Hubert Högl, Hubert.Hoegl@dlr.de
German Aerospace Center / Remote Sensing Data Center (DFD)
The Generic Processor Control (GPC) is a portable and lightweight Job Scheduler to coordinate the execution of hundreds of UNIX processes on a single workstation constrained by a set of configurable activation rules. Although originally designed for RADAR image processing in the SRTM project , the implemented features are fairly generic so that a broad range of applications requiring an extensible Job Scheduler can benefit from GPC. The current prototype is completely implemented using the Python  programming language.
Steps are equivalent to ordinary UNIX processes while Blocks encapsulate an arbitrary number of Steps and other Blocks. Each Block contains local knowledge how to sequence it's child SOBs. The dynamic behaviour of Steps and Blocks is defined by a state-machine with five states (Init, Run, Sus, Idle, Term) and six states (Init, Run, Wait-for-Stop, Stop, Sus, Term) respectively.
The root Block is called a Task. Tasks (including the full SOB tree) are created when a Processing Request (PR) enters GPC. After a Task is created it is pushed into a Task Queue where it waits to be automatically or manually selected for execution. After a Task enters the terminated state, it is automatically removed from the Task queue.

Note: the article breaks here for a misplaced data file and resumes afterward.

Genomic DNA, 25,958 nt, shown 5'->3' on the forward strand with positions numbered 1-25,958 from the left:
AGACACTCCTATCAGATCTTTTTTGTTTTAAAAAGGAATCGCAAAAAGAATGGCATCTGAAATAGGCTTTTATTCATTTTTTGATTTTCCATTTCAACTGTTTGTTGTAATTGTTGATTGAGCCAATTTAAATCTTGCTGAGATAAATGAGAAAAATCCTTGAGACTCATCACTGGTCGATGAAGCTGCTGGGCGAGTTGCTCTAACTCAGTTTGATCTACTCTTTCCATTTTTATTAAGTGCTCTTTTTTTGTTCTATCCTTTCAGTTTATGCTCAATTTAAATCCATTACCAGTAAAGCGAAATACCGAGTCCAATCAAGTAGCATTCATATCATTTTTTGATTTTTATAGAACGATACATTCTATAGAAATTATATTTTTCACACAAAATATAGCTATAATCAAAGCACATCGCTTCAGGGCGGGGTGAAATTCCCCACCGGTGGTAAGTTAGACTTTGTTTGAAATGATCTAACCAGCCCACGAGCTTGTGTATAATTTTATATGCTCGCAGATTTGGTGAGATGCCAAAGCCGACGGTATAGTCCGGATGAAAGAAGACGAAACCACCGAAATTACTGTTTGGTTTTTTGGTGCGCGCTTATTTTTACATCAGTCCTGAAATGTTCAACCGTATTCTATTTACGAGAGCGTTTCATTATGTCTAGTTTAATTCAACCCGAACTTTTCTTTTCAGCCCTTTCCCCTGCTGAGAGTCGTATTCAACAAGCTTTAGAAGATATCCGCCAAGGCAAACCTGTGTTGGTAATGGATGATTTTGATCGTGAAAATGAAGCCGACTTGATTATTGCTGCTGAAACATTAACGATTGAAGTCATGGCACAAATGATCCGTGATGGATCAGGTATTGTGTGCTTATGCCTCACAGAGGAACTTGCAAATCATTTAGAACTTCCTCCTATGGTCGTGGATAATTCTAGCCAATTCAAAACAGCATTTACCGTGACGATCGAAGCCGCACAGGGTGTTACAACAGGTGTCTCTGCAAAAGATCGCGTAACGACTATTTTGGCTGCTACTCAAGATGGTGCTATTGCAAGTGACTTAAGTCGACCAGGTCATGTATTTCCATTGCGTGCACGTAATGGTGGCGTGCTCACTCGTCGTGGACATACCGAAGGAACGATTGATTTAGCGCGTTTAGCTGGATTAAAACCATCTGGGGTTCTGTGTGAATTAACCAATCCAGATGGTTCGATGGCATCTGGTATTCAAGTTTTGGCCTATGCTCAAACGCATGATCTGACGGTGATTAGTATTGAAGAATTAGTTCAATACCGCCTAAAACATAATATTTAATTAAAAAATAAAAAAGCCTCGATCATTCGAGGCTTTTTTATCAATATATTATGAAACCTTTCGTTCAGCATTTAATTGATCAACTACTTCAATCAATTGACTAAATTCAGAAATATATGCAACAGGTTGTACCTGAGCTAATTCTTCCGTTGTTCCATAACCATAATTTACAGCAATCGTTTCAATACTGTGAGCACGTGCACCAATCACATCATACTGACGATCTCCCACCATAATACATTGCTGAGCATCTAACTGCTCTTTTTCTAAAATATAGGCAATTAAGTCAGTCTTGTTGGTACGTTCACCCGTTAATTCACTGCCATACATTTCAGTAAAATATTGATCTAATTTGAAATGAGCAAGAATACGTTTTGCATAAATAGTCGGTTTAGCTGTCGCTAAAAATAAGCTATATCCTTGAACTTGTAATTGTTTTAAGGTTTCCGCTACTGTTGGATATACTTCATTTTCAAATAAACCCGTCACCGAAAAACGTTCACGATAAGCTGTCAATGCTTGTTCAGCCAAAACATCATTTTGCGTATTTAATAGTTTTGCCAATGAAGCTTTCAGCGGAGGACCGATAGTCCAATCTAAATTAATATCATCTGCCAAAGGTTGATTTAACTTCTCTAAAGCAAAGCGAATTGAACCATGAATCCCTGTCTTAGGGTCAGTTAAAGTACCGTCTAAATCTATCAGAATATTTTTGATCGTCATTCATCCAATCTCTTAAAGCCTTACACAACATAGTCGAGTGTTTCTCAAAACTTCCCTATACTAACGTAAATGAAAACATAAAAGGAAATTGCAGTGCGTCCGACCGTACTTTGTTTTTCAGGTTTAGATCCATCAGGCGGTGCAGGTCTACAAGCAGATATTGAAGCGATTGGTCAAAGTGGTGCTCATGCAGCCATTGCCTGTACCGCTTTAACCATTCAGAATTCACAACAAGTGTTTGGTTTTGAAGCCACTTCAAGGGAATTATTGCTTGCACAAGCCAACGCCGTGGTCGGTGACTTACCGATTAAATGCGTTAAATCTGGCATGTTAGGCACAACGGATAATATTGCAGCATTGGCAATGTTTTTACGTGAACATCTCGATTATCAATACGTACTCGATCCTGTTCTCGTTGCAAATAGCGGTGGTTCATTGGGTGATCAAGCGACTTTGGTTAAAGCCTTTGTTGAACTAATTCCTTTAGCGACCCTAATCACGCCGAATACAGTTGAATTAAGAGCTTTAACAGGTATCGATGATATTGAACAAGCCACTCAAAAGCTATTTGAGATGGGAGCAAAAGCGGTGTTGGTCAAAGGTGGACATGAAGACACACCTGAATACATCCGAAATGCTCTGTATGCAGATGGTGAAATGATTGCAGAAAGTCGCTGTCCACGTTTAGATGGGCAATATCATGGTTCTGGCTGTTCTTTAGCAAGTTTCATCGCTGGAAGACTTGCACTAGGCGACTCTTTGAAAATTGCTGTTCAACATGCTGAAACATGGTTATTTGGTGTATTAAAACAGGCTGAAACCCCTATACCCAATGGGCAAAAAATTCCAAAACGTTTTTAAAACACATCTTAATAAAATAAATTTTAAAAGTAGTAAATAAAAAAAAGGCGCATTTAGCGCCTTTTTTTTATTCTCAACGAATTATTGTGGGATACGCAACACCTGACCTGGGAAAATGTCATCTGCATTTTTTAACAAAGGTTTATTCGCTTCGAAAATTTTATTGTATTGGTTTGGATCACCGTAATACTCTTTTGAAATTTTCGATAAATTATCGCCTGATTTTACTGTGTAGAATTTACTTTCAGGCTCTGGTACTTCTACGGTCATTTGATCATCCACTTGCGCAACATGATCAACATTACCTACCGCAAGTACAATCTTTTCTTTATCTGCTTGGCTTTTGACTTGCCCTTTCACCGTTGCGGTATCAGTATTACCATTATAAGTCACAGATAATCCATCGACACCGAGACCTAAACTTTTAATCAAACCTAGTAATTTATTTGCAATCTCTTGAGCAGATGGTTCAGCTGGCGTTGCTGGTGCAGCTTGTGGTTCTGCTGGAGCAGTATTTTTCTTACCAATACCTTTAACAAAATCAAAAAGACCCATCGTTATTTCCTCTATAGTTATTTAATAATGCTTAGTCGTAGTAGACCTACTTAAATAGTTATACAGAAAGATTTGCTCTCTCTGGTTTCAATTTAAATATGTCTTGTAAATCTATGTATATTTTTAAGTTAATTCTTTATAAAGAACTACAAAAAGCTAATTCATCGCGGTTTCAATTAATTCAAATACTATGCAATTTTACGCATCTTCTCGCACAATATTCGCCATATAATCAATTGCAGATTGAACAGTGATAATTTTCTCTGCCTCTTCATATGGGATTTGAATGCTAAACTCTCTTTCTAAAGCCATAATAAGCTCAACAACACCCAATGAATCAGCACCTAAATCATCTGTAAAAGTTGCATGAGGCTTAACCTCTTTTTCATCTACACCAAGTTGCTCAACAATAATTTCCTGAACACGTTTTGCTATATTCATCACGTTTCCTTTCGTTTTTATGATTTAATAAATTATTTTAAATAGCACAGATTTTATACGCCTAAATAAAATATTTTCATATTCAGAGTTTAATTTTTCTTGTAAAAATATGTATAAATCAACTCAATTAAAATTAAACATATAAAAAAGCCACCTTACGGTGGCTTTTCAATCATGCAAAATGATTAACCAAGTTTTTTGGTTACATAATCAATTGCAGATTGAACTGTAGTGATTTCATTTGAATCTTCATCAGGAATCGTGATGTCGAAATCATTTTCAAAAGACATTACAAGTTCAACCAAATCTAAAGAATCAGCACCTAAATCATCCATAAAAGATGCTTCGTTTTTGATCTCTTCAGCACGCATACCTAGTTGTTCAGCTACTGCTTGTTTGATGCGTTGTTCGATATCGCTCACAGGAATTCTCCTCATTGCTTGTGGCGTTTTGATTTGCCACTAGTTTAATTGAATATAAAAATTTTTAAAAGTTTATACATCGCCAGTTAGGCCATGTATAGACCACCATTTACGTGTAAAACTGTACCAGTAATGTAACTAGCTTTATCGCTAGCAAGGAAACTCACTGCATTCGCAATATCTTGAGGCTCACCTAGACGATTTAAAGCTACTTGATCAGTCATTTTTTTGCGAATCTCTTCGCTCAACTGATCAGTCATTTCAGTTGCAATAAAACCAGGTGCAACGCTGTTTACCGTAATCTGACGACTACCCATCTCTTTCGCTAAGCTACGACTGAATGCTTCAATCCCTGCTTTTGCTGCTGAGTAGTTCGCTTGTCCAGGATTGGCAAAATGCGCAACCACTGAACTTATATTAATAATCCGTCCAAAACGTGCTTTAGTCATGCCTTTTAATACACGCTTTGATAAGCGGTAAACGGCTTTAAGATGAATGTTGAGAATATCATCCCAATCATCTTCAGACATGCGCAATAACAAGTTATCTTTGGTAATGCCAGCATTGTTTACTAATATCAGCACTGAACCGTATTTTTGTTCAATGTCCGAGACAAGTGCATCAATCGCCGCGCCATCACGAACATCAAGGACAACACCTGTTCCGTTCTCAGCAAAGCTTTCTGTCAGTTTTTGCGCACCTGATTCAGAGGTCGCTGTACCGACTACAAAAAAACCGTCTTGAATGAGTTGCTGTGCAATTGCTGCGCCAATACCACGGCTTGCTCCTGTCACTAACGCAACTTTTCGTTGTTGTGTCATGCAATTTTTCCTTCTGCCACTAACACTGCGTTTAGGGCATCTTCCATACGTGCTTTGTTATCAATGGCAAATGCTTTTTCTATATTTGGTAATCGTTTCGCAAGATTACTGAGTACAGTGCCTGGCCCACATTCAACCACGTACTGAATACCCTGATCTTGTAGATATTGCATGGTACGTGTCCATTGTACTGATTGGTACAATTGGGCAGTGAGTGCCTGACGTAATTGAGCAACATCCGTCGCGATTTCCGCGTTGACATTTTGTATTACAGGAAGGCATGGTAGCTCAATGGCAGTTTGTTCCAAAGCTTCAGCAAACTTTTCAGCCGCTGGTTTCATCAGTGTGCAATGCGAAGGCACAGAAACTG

For our application a single Task comprises between ten and 800 process executions. These processes operate within a Task working directory tree (workspace). Handling the Task workspace (setup, cleanup, error checks) is also part of GPC's configuration.
PRs contain the parameters for product generation in structured textual form (XML format). GPC extracts a PR's contents, reformats it and places it at predefines places in the Task working directory. Optionally PR information is used to parametrize the structure of the SOB tree.
Configuring GPC means to specify the (a) SOB tree structure, (b) local activation rules of each Block describing how to sequence it's childs, (c) PR readers, (d) Task setup and cleanup procedures, and (e) Task Queue selection policy.
A combination of the following rules can be specified to activate a Block/Step: (a) state of arbitrary number of predecessor SOBs, (b) arrival of arbitrary files, (c) activation time-window and (d) availability of logical resources.